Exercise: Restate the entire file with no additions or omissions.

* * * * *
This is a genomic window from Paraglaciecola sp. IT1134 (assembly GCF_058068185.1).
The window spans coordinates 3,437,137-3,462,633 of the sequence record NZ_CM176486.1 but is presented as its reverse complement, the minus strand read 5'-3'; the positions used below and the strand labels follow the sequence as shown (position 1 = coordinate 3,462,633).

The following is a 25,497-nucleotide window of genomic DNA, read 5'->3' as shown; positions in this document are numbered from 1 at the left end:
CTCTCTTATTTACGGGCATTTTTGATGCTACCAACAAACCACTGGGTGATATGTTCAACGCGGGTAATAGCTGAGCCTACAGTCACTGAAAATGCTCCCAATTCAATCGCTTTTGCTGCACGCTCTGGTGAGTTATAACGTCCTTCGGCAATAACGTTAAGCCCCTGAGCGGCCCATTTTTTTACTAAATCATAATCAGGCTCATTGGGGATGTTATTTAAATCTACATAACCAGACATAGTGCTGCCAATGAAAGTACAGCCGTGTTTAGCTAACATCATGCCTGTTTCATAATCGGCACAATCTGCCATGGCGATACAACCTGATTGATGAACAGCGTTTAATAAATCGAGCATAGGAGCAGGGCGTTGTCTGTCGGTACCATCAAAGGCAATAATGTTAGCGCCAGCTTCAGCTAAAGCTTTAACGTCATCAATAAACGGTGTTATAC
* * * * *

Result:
This is a genomic window from Paraglaciecola sp. IT1134 (assembly GCF_058068185.1).
The window spans coordinates 3,437,137-3,462,633 of the sequence record NZ_CM176486.1 but is presented as its reverse complement, the minus strand read 5'-3'; the positions used below and the strand labels follow the sequence as shown (position 1 = coordinate 3,462,633).

The following is a 25,497-nucleotide window of genomic DNA, read 5'->3' as shown; positions in this document are numbered from 1 at the left end:
CTCTCTTATTTACGGGCATTTTTGATGCTACCAACAAACCACTGGGTGATATGTTCAACGCGGGTAATAGCTGAGCCTACAGTCACTGAAAATGCTCCCAATTCAATCGCTTTTGCTGCACGCTCTGGTGAGTTATAACGTCCTTCGGCAATAACGTTAAGCCCCTGAGCGGCCCATTTTTTTACTAAATCATAATCAGGCTCATTGGGGATGTTATTTAAATCTACATAACCAGACATAGTGCTGCCAATGAAAGTACAGCCGTGTTTAGCTAACATCATGCCTGTTTCATAATCGGCACAATCTGCCATGGCGATACAACCTGATTGATGAACAGCGTTTAATAAATCGAGCATAGGAGCAGGGCGTTGTCTGTCGGTACCATCAAAGGCAATAATGTTAGCGCCAGCTTCAGCTAAAGCTTTAACGTCATCAATAAACGGTGTTATAC